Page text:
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Title: 'Non-traditional' at an elite university : exploring the lived experiences of mature part-time undergraduates using an online peer support community
Author: Cavigioli, Nadine Margaret
ISNI:       0000 0004 8510 4043
Awarding Body: University of Leeds
Current Institution: University of Leeds
Date of Award: 2019
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The first-year transition to university is acknowledged as being an emotive experience for undergraduates, a process of becoming a student whilst seeking membership of the learning community. If a marginalised student identity is self-perceived, a sense of difference and psychological sense of isolation can also arise. Furthermore, studying part-time with reduced physical presence on campus typically leads to less socialisation with peers. Focused on the affective domain, this study explores the lived experiences of eight mature part-time undergraduates using a Facebook online peer support community (OPSC) during their Foundation Year at a research-intensive university. As a practitioner-researcher I used a transcendental phenomenological three-stage interview series, collecting descriptions of biographical and educational past life and present-life experiences, followed by a final meaning-making interview. Five months of contributions from the students’ OPSC were captured as well as participant weekly diary entries. Data was analysed using an eight-stage method which raised six common themes: 1. Sense of difference due to not being a traditional undergraduate at an elite university. 2. Academic self-doubt impacted by past education. 3. Challenges of being part-time: life commitments and employment responsibilities. 4. OPSC connectedness and informality for relationship building and creating a sense of belonging 5. OPSC nurturing supportive community for peer support 6. OPSC private spaces for affective support. This study draws attention to the benefits of understanding marginalised student cohorts by capturing the student experience holistically. The findings highlight the importance of an empathetic OPSC in reducing a sense of isolation, the impact a mere sense of belonging can have, and the motivation derived from knowing others are in the same boat. This research also emphasizes the importance of online spaces for peer-peer empathetic content, complementing the cognitive provision provided by higher education institutions.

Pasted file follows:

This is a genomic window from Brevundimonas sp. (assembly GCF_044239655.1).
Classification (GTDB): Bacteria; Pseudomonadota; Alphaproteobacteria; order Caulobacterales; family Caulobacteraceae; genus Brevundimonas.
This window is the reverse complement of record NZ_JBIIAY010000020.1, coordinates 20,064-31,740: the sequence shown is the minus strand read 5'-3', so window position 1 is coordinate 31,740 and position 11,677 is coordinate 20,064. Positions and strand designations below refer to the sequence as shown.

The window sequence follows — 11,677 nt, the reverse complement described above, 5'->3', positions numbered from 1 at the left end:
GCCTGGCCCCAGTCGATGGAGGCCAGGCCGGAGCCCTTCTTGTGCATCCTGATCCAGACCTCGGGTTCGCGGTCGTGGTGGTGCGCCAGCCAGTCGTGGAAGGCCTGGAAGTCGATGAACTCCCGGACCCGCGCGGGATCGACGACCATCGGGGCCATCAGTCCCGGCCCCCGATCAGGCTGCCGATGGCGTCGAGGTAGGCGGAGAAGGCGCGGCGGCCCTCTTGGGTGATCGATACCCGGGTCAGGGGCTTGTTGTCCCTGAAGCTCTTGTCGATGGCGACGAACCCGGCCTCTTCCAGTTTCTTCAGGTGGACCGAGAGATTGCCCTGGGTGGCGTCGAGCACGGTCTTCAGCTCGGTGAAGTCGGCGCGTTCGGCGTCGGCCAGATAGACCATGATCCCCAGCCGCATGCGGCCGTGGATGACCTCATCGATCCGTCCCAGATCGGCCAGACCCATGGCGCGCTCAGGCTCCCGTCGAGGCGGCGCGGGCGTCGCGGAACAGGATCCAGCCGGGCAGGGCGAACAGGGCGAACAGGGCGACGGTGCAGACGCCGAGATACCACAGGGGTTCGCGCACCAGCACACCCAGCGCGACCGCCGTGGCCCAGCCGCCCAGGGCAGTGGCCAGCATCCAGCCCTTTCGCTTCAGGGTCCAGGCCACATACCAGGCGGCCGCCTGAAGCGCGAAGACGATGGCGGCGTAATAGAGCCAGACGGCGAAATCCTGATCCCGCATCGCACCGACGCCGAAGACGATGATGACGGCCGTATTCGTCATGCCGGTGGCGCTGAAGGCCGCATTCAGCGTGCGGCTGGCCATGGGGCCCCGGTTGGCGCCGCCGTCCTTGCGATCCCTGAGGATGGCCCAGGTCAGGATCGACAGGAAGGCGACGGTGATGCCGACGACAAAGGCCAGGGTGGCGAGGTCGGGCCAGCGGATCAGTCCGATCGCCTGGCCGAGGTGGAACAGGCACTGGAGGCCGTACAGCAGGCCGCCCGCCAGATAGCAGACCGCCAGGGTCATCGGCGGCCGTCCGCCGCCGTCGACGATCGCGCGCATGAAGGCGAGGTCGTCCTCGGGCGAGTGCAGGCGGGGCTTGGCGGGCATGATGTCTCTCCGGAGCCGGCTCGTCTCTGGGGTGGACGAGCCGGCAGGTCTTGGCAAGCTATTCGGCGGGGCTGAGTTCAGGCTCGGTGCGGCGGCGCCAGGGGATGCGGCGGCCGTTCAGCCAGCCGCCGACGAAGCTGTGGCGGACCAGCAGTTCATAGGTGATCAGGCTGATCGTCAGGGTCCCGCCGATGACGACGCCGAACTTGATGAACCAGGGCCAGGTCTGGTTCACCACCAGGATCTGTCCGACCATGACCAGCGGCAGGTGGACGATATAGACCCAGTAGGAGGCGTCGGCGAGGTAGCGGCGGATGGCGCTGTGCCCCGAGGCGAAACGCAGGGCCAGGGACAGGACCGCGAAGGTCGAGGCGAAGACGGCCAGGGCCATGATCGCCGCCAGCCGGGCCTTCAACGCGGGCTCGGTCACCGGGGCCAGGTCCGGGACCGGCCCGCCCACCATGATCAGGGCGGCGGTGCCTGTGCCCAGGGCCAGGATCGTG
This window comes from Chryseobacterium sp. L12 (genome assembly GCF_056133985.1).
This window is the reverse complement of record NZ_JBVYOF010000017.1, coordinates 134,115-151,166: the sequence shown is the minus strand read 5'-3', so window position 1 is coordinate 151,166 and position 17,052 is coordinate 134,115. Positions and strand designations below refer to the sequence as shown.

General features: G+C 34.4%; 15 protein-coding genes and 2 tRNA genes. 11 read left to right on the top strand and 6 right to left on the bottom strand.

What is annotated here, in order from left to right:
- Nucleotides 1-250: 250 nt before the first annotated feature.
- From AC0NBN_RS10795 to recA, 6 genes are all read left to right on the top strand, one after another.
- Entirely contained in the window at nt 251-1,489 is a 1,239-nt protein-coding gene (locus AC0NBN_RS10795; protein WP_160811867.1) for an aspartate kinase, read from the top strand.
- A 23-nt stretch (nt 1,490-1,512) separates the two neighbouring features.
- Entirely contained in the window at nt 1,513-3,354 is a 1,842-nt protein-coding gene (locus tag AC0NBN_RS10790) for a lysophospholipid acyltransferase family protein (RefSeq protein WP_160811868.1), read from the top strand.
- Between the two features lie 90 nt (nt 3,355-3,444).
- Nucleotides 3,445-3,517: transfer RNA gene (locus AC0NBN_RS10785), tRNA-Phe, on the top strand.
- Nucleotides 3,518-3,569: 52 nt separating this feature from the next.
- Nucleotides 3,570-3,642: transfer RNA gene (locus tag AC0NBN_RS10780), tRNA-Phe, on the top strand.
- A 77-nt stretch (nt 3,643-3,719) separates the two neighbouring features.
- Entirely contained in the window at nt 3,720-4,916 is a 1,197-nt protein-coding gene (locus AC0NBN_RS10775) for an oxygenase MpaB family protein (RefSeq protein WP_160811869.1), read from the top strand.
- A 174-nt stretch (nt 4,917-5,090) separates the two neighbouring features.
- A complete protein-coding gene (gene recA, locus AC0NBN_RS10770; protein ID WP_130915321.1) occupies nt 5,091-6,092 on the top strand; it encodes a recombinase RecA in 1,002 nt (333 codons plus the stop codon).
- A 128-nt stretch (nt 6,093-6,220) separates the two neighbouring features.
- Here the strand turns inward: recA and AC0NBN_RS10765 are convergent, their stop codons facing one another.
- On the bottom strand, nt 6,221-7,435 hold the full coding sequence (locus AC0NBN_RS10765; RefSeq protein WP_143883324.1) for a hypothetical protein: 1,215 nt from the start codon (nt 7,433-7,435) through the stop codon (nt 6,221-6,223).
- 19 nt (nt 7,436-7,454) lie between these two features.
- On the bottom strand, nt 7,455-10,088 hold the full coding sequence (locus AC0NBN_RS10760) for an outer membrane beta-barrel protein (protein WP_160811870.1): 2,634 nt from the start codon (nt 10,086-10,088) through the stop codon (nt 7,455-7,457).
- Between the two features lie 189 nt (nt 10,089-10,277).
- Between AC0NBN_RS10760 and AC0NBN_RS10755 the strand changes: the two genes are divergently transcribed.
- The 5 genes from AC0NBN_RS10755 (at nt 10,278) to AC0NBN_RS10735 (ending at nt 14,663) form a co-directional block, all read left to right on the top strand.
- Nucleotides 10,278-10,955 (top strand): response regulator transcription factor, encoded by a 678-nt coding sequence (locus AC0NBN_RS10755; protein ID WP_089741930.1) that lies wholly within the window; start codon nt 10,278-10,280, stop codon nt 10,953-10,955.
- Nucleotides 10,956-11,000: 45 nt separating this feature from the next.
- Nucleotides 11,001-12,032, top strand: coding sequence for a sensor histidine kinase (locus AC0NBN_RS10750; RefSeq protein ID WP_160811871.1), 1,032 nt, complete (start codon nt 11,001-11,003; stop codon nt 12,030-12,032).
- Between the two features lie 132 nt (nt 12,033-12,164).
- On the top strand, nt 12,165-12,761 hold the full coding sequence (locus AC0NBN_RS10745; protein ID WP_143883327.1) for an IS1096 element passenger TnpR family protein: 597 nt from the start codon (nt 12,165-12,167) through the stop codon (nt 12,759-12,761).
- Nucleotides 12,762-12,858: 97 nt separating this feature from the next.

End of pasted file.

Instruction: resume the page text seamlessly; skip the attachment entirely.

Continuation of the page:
Supervisor: Morris, Neil ; Swinnerton, Bronwen Sponsor: Not available
Qualification Name: Thesis (Ed.D.) Qualification Level: Doctoral
EThOS ID:  DOI: Not available